Since when can a dentist looking in your mouth identify risks for a heart attack? Since the American Academy of Periodontology released research linking gum disease to heart attacks.
But a heart attack isn’t the only risk factor associated with gum disease. According to the Academy of General Dentistry, 90% of systemic diseases have oral manifestations.
Recent research has also linked gum disease to an increased risk of:
- Some cancers, including pancreatic cancer
- Rheumatoid arthritis
- Complications in controlling blood sugar levels in diabetes
- Pre-term birth
- Low birth-weight babies
- And other serious health conditions.
A Common Disease
Chances are, you’re at risk. Gum disease is one of the most common infections – often more prevalent than the common cold. According to the National Institute of Dental and Craniofacial Research (NIDCR), part of the National Institutes of Health (NIH), four of every five Americans suffer from some form of gum disease.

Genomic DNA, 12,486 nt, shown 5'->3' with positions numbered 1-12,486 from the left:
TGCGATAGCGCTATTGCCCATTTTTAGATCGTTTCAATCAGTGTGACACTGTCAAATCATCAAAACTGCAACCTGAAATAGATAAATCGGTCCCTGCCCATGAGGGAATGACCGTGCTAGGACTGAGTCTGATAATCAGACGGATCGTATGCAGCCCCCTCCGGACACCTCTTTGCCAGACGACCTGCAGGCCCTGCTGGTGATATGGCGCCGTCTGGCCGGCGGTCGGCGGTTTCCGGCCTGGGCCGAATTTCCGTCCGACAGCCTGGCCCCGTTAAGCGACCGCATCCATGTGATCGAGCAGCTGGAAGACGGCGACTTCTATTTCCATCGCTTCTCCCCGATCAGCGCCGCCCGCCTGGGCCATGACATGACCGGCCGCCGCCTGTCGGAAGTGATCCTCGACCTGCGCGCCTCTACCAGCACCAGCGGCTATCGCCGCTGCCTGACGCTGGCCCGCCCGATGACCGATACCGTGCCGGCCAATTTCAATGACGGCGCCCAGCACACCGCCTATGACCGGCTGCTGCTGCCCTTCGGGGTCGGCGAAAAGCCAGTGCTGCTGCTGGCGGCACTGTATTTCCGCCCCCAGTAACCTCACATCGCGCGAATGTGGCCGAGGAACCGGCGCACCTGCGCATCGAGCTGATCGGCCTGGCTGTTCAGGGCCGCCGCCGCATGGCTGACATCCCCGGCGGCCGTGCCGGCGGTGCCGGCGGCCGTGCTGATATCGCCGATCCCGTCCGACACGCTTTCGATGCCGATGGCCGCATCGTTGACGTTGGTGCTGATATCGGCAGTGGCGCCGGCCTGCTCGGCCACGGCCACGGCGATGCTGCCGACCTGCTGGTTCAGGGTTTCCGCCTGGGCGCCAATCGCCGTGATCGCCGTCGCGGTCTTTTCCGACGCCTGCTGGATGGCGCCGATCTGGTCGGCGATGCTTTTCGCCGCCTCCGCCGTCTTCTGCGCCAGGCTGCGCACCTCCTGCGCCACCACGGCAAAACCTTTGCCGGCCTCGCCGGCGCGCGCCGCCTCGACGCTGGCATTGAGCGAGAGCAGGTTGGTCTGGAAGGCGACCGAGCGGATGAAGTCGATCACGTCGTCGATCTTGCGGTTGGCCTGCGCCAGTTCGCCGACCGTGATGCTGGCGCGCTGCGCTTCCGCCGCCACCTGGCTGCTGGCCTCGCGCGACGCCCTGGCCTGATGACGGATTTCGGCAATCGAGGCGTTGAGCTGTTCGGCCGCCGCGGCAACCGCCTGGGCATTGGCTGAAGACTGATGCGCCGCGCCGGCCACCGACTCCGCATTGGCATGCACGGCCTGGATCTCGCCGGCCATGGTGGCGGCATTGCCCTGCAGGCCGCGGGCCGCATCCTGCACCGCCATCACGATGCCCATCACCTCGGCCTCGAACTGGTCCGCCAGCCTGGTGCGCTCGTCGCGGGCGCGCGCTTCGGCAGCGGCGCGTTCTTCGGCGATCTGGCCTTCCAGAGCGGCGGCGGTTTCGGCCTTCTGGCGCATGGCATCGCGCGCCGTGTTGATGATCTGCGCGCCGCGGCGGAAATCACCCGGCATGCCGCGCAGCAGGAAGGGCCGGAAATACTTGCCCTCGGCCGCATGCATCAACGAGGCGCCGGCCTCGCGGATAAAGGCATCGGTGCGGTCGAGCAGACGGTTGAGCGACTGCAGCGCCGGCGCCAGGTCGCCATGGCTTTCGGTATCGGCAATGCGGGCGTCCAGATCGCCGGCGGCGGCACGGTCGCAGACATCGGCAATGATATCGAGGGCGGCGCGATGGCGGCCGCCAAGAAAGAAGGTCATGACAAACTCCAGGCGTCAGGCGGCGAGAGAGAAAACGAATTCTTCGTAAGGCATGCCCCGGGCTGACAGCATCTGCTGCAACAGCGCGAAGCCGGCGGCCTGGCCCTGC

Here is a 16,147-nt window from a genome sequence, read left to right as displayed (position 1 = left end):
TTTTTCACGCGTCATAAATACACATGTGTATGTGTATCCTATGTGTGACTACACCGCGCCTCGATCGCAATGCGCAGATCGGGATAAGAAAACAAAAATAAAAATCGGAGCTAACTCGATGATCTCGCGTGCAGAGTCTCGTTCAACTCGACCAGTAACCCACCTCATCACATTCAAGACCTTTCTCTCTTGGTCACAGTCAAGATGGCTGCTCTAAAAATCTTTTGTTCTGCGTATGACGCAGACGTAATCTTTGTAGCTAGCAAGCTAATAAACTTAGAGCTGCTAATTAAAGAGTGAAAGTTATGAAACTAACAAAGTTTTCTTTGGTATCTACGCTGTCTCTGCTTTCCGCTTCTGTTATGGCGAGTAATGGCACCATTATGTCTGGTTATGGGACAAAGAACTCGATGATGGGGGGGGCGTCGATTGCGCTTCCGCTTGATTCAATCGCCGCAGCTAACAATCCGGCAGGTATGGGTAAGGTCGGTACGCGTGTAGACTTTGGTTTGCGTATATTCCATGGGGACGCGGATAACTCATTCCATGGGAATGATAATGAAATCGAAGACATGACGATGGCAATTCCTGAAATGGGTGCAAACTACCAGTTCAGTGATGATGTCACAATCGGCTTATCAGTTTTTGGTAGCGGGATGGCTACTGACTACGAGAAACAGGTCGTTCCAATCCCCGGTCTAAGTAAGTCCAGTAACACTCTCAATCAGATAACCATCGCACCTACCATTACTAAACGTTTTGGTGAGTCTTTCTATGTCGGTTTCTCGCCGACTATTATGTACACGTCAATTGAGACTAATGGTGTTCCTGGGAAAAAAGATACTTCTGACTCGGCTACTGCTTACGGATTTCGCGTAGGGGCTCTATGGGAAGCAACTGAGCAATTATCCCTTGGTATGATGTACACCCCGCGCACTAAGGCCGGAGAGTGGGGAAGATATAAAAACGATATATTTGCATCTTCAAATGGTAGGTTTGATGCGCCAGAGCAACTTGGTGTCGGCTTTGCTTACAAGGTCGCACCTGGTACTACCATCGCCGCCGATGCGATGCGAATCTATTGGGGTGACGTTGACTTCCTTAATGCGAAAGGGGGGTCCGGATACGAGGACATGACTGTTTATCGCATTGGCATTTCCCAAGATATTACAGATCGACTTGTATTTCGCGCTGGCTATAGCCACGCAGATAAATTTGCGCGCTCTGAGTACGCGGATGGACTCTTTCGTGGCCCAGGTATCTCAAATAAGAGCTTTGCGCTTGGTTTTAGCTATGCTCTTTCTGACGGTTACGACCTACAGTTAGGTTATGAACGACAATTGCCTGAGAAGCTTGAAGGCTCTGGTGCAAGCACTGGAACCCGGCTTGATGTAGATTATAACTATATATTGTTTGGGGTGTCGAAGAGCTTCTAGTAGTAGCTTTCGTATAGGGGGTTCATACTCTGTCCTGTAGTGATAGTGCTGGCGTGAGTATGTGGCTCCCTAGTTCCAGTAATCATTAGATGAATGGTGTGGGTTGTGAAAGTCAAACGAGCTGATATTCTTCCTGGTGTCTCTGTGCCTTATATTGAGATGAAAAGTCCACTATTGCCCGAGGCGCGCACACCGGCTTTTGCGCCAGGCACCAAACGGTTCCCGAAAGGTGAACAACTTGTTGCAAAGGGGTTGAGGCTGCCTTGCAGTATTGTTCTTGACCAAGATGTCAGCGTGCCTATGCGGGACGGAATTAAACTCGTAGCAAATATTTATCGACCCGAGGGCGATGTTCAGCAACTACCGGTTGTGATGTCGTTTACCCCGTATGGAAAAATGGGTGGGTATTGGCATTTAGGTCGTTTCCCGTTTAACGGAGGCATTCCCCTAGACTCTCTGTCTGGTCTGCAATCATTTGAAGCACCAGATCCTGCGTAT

With a simple exam, a dentist with experience in periodontal health, like Dr. Glenn Fortner, can diagnose periodontal (gum) disease. In fact, a periodontal exam should be part of your regular check-ups and cleaning appointments.
Dr. Fortner can diagnose gum disease quickly and comfortably, but you might be aware of problems before you step foot into the dentist’s office. Common symptoms of gum disease include gums that bleed when you brush or floss; pus between the teeth, bad breath, or swollen, red gums. But sometimes, there aren’t any signs of the disease at all.
But there is good news. With advanced techniques and technologies, gum disease is treatable – even reversible. Dr. Fortner utilizes a state-of-the-art ultrasonic scaler that uses oscillating sound waves to gently vibrate the tartar away from your teeth above and below the gum line. It’s so gentle that it can even be used to administer deep cleaning and gum therapy, many times without the need for anesthetic.